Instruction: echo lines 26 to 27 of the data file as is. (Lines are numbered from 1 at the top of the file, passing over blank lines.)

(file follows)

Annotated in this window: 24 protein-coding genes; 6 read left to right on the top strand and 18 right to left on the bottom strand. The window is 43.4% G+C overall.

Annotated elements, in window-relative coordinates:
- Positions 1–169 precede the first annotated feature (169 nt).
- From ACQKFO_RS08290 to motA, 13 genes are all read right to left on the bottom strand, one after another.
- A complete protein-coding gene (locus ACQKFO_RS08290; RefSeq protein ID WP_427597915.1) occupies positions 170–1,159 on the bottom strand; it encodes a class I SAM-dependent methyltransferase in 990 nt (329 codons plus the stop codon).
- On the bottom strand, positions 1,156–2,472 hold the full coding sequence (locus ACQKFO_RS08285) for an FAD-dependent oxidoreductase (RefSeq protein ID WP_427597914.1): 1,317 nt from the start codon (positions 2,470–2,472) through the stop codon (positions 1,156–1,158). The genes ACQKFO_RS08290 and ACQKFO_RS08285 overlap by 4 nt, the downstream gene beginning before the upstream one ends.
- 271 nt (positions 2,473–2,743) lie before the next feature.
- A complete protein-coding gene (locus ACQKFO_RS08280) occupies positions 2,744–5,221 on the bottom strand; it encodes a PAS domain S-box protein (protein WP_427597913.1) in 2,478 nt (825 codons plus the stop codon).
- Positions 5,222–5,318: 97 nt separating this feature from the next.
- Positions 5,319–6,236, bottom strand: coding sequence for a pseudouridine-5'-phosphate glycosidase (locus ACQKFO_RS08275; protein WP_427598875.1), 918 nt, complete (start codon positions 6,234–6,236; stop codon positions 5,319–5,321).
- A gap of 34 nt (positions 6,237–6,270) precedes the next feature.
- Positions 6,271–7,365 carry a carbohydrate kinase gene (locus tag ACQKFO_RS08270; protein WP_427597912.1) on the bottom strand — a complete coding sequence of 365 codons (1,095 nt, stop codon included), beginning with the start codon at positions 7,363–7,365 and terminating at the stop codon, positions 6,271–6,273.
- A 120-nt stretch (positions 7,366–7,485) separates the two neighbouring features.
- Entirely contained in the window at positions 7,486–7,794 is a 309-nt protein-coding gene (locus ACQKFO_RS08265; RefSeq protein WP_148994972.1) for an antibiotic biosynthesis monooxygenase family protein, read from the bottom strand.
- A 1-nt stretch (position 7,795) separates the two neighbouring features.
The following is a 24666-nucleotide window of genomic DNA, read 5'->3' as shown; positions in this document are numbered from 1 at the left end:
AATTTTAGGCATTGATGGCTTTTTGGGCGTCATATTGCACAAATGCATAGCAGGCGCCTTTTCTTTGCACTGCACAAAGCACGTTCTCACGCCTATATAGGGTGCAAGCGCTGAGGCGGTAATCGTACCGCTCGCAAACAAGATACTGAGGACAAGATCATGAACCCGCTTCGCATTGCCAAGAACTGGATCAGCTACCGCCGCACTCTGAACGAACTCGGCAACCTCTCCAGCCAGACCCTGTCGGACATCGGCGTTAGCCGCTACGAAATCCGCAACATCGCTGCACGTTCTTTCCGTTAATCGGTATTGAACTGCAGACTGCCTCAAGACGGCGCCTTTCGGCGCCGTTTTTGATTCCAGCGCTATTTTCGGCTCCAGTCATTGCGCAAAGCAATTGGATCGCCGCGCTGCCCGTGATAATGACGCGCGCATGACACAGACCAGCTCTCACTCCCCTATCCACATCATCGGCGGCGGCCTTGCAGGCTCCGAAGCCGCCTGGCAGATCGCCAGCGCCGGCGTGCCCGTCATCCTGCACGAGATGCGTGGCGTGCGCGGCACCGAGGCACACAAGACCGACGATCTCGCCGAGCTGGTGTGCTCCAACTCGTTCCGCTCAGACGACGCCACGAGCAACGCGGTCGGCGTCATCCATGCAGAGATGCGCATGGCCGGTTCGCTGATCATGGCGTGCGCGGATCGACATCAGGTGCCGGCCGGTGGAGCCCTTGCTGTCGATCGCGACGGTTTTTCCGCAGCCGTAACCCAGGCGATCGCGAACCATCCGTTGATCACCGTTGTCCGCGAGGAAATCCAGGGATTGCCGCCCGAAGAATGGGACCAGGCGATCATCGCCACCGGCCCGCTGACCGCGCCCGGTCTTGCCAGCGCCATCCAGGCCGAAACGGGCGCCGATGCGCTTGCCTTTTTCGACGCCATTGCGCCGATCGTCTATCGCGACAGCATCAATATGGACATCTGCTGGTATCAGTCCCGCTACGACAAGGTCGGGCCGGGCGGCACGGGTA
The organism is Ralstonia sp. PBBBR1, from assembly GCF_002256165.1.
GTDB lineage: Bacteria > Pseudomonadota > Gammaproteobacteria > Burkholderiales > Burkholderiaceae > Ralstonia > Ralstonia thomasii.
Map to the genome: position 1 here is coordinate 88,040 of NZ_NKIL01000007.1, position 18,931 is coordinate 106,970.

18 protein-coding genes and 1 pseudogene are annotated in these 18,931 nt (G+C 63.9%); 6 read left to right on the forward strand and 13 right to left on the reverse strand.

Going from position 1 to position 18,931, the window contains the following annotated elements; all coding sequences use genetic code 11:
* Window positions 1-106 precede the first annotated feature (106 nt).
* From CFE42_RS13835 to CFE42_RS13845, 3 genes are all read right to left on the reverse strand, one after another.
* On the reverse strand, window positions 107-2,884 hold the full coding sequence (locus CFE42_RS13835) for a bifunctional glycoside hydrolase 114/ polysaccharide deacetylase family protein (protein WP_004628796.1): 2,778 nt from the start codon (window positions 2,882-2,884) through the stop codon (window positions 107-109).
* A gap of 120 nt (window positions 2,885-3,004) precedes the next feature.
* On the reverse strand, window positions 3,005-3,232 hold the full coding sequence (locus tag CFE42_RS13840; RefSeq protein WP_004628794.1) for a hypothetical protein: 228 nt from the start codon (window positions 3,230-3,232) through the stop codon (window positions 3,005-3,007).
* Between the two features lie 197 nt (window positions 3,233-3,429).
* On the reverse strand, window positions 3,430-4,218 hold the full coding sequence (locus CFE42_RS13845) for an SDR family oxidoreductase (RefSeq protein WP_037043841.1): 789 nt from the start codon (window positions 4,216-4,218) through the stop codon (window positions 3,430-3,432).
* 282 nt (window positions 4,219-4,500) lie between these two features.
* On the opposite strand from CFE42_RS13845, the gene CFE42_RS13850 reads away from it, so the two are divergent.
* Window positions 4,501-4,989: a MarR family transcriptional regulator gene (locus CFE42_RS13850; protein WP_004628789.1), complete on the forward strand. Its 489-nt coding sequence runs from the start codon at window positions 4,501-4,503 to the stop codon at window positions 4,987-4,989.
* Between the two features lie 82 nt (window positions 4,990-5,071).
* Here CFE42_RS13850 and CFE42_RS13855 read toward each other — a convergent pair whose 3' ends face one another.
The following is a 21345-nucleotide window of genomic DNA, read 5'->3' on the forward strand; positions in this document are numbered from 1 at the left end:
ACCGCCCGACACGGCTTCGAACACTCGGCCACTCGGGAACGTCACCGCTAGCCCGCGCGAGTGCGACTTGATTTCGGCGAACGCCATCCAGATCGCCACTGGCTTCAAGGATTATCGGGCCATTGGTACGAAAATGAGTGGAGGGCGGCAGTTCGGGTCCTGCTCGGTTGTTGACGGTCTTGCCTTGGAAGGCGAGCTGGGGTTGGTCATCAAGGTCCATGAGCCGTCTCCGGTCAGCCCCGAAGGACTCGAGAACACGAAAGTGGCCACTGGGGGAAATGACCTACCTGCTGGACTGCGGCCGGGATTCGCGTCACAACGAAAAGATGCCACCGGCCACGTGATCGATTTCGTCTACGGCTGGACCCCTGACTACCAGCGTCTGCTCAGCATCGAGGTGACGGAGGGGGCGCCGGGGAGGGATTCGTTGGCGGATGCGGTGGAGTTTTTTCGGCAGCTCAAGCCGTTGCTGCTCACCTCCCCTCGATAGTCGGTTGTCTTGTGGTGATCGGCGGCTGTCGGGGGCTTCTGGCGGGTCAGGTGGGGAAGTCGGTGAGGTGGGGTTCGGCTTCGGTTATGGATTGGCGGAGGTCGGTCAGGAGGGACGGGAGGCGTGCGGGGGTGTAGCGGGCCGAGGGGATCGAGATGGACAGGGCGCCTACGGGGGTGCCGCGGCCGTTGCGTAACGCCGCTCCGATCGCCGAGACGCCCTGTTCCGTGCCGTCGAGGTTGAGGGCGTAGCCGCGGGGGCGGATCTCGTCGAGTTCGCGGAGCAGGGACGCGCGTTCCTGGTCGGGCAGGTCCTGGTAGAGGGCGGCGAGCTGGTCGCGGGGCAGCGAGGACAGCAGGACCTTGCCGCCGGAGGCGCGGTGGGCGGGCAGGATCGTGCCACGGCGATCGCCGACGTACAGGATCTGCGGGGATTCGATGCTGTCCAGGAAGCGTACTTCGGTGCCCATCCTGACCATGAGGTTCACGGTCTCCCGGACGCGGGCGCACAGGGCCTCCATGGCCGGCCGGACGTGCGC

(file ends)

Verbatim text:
* A gap of 120 nt (window positions 2,885-3,004) precedes the next feature.
* On the reverse strand, window positions 3,005-3,232 hold the full coding sequence (locus tag CFE42_RS13840; RefSeq protein WP_004628794.1) for a hypothetical protein: 228 nt from the start codon (window positions 3,230-3,232) through the stop codon (window positions 3,005-3,007).